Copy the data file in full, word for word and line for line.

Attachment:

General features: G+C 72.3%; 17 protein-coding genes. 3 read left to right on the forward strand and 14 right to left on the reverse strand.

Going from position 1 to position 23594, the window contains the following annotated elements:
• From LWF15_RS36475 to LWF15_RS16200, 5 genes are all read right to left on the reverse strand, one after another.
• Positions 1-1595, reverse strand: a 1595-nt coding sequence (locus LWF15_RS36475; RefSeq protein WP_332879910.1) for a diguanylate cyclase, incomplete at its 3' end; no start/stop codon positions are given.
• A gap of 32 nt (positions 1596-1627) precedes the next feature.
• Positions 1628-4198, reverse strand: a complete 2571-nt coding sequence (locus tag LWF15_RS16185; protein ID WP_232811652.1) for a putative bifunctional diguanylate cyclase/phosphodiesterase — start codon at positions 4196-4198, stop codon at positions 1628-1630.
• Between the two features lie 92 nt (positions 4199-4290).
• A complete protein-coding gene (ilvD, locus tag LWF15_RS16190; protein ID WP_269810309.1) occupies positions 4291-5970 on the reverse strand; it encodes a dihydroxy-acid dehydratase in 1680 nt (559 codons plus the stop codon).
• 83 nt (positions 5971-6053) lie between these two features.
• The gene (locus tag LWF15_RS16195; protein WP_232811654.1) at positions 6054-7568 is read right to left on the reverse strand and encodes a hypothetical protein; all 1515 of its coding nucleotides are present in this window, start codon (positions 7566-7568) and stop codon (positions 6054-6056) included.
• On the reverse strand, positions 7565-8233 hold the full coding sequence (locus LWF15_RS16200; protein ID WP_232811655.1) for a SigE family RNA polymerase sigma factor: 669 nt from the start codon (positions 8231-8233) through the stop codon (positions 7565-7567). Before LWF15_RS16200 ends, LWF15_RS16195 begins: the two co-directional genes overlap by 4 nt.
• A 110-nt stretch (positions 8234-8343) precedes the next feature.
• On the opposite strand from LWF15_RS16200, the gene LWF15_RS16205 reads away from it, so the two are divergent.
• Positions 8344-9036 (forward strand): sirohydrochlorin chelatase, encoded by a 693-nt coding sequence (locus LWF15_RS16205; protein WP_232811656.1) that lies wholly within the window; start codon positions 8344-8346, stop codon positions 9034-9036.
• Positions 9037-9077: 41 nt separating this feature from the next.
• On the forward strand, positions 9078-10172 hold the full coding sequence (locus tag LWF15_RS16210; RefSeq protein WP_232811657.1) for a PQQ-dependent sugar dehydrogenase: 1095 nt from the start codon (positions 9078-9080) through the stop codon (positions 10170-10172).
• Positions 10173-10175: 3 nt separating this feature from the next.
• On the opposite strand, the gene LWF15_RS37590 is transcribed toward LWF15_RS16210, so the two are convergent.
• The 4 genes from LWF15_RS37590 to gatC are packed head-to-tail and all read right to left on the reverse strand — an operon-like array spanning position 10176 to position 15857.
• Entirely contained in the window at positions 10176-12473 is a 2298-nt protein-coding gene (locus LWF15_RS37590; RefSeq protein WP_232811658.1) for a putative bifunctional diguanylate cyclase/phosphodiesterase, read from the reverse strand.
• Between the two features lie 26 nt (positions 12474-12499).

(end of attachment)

General features: G+C 72.3%; 17 protein-coding genes. 3 read left to right on the forward strand and 14 right to left on the reverse strand.

Going from position 1 to position 23594, the window contains the following annotated elements:
• From LWF15_RS36475 to LWF15_RS16200, 5 genes are all read right to left on the reverse strand, one after another.
• Positions 1-1595, reverse strand: a 1595-nt coding sequence (locus LWF15_RS36475; RefSeq protein WP_332879910.1) for a diguanylate cyclase, incomplete at its 3' end; no start/stop codon positions are given.
• A gap of 32 nt (positions 1596-1627) precedes the next feature.
• Positions 1628-4198, reverse strand: a complete 2571-nt coding sequence (locus tag LWF15_RS16185; protein ID WP_232811652.1) for a putative bifunctional diguanylate cyclase/phosphodiesterase — start codon at positions 4196-4198, stop codon at positions 1628-1630.
• Between the two features lie 92 nt (positions 4199-4290).
• A complete protein-coding gene (ilvD, locus tag LWF15_RS16190; protein ID WP_269810309.1) occupies positions 4291-5970 on the reverse strand; it encodes a dihydroxy-acid dehydratase in 1680 nt (559 codons plus the stop codon).
• 83 nt (positions 5971-6053) lie between these two features.
• The gene (locus tag LWF15_RS16195; protein WP_232811654.1) at positions 6054-7568 is read right to left on the reverse strand and encodes a hypothetical protein; all 1515 of its coding nucleotides are present in this window, start codon (positions 7566-7568) and stop codon (positions 6054-6056) included.
• On the reverse strand, positions 7565-8233 hold the full coding sequence (locus LWF15_RS16200; protein ID WP_232811655.1) for a SigE family RNA polymerase sigma factor: 669 nt from the start codon (positions 8231-8233) through the stop codon (positions 7565-7567). Before LWF15_RS16200 ends, LWF15_RS16195 begins: the two co-directional genes overlap by 4 nt.
• A 110-nt stretch (positions 8234-8343) precedes the next feature.
• On the opposite strand from LWF15_RS16200, the gene LWF15_RS16205 reads away from it, so the two are divergent.
• Positions 8344-9036 (forward strand): sirohydrochlorin chelatase, encoded by a 693-nt coding sequence (locus LWF15_RS16205; protein WP_232811656.1) that lies wholly within the window; start codon positions 8344-8346, stop codon positions 9034-9036.
• Positions 9037-9077: 41 nt separating this feature from the next.
• On the forward strand, positions 9078-10172 hold the full coding sequence (locus tag LWF15_RS16210; RefSeq protein WP_232811657.1) for a PQQ-dependent sugar dehydrogenase: 1095 nt from the start codon (positions 9078-9080) through the stop codon (positions 10170-10172).
• Positions 10173-10175: 3 nt separating this feature from the next.
• On the opposite strand, the gene LWF15_RS37590 is transcribed toward LWF15_RS16210, so the two are convergent.
• The 4 genes from LWF15_RS37590 to gatC are packed head-to-tail and all read right to left on the reverse strand — an operon-like array spanning position 10176 to position 15857.
• Entirely contained in the window at positions 10176-12473 is a 2298-nt protein-coding gene (locus LWF15_RS37590; RefSeq protein WP_232811658.1) for a putative bifunctional diguanylate cyclase/phosphodiesterase, read from the reverse strand.
• Between the two features lie 26 nt (positions 12474-12499).